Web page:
Directed by acclaimed and award-winning J.A. Bayona, best known for his nightmare-inducing “The Orphanage” and the catastrophic “The Impossible,” his latest movie “A Monster Calls” is a deeply-felt coming-of-age story of a young boy who must come to terms with her mother’s impending death.
“A Monster Calls’” screenplay adaptation is by the book’s author, Patrick Ness. Mr. Ness wrote the novel from an original idea by the late Siobhan Dowd. The story had originated with Dowd but she succumbed to cancer soon after starting it. Ness reflects, “Siobhan wrote magnificent books, ones that teenagers deeply responded to; A Monster Calls was to have been her fifth. She had an opening; 1,000 words; an idea for a structure; and a few characters.”
Bayona feels that “the book speaks about death in a direct and darker way. For the film, I wanted to transcend what we know is coming – the death of Conor’s mother – and be able to fuse the boy’s need to draw with the strength of legacy. There is light at the end of the story, resulting from the idea that art heals. Patrick’s screenplay has added themes while still being faithful to the novel; in making the movie, there are some elements of the book that we have taken further.”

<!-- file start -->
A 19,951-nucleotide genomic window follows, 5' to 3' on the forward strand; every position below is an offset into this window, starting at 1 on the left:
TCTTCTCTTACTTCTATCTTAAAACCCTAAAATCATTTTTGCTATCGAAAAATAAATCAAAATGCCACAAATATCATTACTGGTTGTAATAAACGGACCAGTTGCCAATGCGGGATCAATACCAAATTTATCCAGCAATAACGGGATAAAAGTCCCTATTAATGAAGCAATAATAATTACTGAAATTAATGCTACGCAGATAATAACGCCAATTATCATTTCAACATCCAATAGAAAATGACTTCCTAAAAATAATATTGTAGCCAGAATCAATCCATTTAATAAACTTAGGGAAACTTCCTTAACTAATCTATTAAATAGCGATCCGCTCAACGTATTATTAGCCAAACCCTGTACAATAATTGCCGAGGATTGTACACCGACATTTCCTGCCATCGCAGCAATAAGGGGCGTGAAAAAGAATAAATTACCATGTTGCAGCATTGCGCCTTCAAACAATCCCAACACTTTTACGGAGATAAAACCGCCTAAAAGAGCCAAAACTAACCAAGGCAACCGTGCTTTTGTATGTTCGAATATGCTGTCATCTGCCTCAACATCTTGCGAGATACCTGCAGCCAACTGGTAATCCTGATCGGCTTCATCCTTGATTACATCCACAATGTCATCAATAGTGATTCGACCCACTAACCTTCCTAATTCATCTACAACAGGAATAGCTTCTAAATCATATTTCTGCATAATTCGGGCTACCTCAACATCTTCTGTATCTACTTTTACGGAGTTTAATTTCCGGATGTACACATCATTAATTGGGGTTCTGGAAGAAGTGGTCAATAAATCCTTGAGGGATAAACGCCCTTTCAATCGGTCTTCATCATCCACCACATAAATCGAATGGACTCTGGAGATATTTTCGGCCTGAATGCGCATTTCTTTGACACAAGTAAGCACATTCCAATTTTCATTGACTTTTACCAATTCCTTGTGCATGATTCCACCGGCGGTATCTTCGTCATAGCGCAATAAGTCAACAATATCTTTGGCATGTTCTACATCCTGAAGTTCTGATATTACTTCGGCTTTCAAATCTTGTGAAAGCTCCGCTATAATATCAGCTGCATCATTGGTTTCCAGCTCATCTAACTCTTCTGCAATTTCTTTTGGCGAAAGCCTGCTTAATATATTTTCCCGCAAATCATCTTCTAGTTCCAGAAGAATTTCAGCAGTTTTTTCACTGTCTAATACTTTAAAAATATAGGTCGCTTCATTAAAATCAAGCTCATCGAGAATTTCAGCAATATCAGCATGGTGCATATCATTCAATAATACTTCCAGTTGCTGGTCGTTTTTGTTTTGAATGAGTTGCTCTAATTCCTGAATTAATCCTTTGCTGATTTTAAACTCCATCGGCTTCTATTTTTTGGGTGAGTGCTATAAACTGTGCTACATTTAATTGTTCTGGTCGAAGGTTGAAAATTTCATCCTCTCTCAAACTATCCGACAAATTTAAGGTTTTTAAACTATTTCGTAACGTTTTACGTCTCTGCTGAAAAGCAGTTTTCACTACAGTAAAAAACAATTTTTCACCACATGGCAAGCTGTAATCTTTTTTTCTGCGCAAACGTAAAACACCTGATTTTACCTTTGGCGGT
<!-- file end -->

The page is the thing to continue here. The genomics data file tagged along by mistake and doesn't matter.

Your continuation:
Young lead actor Lewis MacDougall as Connor was brought to the production’s attention; he had only just finished filming his first movie, “Pan.” Ness was shown MacDougall’s audition video and saw that “he was such a find, so true and so focused. You could read everything on that face.”
Academy Award nominated-actress Sigourney Weaver was sought for the role of Conor’s maternal grandmother. “I’m a huge admirer of Bayona’s earlier films; I found them so powerful,” she reveals. “In the book and in the script, Conor says she doesn’t really look like a grandmother, so that was a wonderful place for me to start!
When Bayona saw Felicity Jones in her breakout role in “Like Crazy” – as her Academy Award-nominated portrayal in “The Theory of Everything” had not yet been screened – he knew he had found the actress to play the role as Lizzie, Connor’s mom. Jones took her character to heart. She states, “Lizzie is a vibrant, active woman who has never stopped loving art. In her home, there are arts and crafts that reveal her creative spirit. She has loved being a mother to Conor, although she’s a little unconventional.”
As part of Bayona’s approach, Neeson (who voices the Monster) worked alongside Lewis MacDougall so that both actors could share ownership of their scenes together. Neeson reflects, “I’ve worked with children who’ve been swamped by the industry, and they’ve lost a kind of childlike innocence. Lewis has all that intact. He’s still a real kid – but also a powerful young actor.”
Further in the production, the director chose not to give his young lead the script page for the very last scene in “A Monster Calls,” so that MacDougall would be able to convey the most natural, authentic response as the events unfolded. “And that’s just what Lewis gifted us with,” says Bayona.
“A Monster Calls” opens November 2 in cinemas nationwide from Pioneer Films.
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